New Research Could Change The HIV Game Forever

Credit: Thinkstock

Credit: Thinkstock

What began as a bona-fide medical mystery in 1981—leaving doctors, the CDC and its victims frantic and forlorn—has evolved into one of the most pressing and highly visible conundrums of the modern age. I speak, of course, of HIV.

According to WHO, 78 million people have been infected with HIV since the epidemic was first identified; 39 million people have died. In 2013 alone, AIDS-related illnesses claimed the lives of 1.5 million, and 35 million were living with the virus. While America is no stranger to the disease—currently 1 million residents suffer from HIV—sub-Saharan Africa remains the most severely affected, comprising 71% of those with AIDS worldwide; nearly 1 in every 20 adults is infected.

A new study, however, is poised with promise. New research from the University of Oxford (alongside Harvard University, Microsoft Research and a host of scientists hailing from Canada, South Africa and Tokyo) may hold the key to reducing HIV's incredible virulence. (Virulence, a three-syllable nightmare, essentially means a pathogen's ability—and agility—to not only infect you fast, but make you highly contagious.)

There is often a dance macabre in epidemics. If a virus is very virulent, infecting the living shit out its host and rendering them sick fast, that also means it has a shorter time to get its host to pass it along before the host—e.g. human—dies. Which in turn means it has to be highly contagious to get the job done in the window it has. 

"It is widely believed that epidemics in new hosts diminish in virulence over time, with natural selection favoring pathogens that cause minimal disease. However, a trade-off frequently exists between high virulence shortening host survival on the one hand while allowing faster transmission on the other. This is the case in HIV infection, where high viral loads increase transmission risk per coital act but reduce host longevity." —Proceedings of the National Academy of Sciences, Impact of HLA-driven HIV adaptation on virulence in populations of high HIV seroprevalence

Because Africa holds the depressingly dubious title of most infected worldwide, the researchers conducted their study in Botswana and South Africa, which lead the pack in HIV infection; 2,000 women participated in the two-part study.

First thing's first.

Within every one of our bodies are very useful proteins—human leukocyte antigens (HLA) that course through our blood, which enables our immune system to differentiate between our own proteins and the pesky, evil proteins of potential pathogens. Now. There is a group of individuals who possess a certain gene called HLA-B*57, which renders them much more resistant to HIV's progression into AIDS.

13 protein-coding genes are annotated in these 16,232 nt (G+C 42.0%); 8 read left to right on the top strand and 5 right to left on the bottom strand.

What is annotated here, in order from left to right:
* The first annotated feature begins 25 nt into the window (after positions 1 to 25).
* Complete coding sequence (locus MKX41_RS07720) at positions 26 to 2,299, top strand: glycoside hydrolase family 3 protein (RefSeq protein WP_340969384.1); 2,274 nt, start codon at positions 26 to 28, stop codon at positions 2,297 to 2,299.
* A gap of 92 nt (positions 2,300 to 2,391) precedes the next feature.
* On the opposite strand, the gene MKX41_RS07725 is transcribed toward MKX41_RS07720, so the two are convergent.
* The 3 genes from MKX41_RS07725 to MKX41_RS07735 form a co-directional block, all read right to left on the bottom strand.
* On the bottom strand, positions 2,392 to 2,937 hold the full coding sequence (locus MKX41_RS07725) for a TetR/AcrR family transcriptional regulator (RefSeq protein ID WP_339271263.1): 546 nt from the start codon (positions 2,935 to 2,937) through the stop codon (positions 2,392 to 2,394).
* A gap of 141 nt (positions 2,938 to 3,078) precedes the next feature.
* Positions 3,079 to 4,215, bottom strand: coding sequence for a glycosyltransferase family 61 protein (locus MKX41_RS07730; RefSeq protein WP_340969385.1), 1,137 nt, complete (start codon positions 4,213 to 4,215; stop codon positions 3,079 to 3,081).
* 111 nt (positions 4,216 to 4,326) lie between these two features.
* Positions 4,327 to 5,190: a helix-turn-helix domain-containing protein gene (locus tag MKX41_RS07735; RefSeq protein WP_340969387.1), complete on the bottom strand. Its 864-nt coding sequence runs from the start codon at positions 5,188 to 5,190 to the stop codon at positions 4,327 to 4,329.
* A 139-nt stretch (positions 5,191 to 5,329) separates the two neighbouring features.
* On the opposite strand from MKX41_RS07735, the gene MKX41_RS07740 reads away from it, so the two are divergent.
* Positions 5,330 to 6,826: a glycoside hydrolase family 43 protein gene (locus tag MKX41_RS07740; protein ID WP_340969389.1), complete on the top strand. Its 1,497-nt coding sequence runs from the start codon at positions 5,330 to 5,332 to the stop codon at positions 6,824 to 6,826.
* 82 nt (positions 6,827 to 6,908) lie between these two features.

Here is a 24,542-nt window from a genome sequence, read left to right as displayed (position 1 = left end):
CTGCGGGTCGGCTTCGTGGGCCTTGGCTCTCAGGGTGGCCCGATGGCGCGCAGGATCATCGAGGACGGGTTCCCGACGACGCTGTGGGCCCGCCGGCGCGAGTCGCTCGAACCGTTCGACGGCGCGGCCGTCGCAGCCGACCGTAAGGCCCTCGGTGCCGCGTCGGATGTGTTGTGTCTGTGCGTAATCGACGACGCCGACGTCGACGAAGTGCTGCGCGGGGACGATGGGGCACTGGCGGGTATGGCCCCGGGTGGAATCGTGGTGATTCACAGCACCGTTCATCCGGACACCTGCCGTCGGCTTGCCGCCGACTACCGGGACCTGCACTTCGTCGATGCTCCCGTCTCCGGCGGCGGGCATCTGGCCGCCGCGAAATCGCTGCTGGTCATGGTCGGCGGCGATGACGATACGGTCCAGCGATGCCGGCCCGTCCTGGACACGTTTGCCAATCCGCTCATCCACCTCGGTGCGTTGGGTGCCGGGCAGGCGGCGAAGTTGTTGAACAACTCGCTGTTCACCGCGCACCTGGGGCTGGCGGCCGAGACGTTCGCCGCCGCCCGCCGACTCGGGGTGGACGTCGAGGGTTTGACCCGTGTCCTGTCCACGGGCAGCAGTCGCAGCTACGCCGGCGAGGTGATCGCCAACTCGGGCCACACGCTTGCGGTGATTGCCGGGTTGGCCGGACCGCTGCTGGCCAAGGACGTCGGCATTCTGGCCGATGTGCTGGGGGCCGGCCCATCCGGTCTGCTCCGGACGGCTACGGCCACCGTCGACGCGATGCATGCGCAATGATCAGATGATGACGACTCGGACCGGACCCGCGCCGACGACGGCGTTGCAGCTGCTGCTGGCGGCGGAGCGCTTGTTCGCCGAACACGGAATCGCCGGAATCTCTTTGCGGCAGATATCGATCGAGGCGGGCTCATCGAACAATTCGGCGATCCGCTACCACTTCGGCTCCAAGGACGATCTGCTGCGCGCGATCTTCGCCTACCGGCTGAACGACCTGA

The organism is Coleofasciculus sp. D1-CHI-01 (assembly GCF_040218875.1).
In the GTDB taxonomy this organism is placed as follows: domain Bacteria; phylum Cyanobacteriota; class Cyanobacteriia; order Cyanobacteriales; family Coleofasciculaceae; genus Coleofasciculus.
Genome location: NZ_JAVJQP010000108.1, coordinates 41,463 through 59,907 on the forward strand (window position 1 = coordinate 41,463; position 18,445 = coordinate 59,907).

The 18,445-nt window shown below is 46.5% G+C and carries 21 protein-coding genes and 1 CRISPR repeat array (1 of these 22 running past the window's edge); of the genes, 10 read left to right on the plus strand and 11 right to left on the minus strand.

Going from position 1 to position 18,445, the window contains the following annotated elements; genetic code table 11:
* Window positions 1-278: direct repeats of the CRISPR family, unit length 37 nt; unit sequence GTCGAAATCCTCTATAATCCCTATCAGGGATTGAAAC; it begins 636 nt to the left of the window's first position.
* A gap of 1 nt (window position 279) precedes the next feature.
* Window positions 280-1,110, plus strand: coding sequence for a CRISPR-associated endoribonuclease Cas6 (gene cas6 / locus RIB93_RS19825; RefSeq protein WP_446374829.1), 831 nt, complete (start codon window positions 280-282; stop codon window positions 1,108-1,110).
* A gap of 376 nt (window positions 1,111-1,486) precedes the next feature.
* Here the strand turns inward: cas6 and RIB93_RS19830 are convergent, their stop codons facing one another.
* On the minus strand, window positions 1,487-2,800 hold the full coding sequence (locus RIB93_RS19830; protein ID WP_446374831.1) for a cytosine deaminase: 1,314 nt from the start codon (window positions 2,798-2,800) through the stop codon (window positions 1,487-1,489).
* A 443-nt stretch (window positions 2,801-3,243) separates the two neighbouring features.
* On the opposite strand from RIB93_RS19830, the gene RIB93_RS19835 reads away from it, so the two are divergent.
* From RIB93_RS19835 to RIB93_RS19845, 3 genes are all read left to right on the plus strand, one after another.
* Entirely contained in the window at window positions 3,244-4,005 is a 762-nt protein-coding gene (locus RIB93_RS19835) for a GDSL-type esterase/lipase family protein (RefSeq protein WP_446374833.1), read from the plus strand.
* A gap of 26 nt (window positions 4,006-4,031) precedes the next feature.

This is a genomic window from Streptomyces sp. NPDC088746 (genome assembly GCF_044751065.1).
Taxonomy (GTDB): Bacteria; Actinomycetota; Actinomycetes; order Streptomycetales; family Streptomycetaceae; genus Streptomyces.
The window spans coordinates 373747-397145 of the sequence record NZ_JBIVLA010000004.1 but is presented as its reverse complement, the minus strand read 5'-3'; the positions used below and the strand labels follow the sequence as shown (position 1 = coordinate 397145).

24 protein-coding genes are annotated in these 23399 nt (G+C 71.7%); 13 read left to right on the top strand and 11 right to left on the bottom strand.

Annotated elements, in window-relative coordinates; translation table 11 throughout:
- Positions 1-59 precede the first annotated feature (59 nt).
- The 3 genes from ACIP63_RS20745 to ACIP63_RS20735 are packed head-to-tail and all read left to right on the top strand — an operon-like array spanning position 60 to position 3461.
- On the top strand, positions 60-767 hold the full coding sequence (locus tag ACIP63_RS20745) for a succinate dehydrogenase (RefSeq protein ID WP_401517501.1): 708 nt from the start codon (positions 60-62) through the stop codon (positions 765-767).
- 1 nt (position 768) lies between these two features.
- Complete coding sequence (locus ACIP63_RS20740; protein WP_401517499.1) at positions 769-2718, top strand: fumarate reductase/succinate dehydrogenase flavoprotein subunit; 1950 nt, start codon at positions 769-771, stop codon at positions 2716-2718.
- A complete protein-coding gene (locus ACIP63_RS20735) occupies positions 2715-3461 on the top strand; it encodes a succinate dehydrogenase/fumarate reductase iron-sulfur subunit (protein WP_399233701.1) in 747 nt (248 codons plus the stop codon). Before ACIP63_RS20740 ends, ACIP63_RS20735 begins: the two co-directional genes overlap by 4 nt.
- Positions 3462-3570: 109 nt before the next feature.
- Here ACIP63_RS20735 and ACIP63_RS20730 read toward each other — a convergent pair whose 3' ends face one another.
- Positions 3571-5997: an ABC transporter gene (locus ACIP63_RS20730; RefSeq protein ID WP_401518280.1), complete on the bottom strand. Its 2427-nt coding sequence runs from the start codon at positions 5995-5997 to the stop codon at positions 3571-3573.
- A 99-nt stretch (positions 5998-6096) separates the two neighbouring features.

What the researchers discovered, however, is that those infected with HIV in Botswana are no longer benefiting from their "protective" gene—which sounds terrifying and awful and sad—but in actuality, it's been revealed that this loss of protective adaption has rendered the virus' virulence much weaker.

Meaning, that for some still enigmatic and elusive reason, the HIV virus has evolved in response to the presence of the once-protective HLA-B*57 gene. Because of this, it is less pernicious and pass-on-able, which in turn could mean the potential elimination of HIV altogether.


The second part of the study sought to examine the possible impact of antiretroviral therapy (different combinations of drugs) on HIV. Lead scientist Professor Phillip Goulder from Oxford explains:

"This research highlights the fact that HIV adaptation to the most effective immune responses we can make against it comes at a significant cost to its ability to replicate. Anything we can do to increase the pressure on HIV in this way may allow scientists to reduce the destructive power of HIV over time."

Basically, using a mathematical model (what else?), the scientists were able to determine that they just might be able to create certain antiretroviral therapy doses that theoretically could force the HIV virus to "de-evolve," in response to what it is encountering within a person's immune system, thus becoming weaker and weaker over time.

Go-go gadget science.

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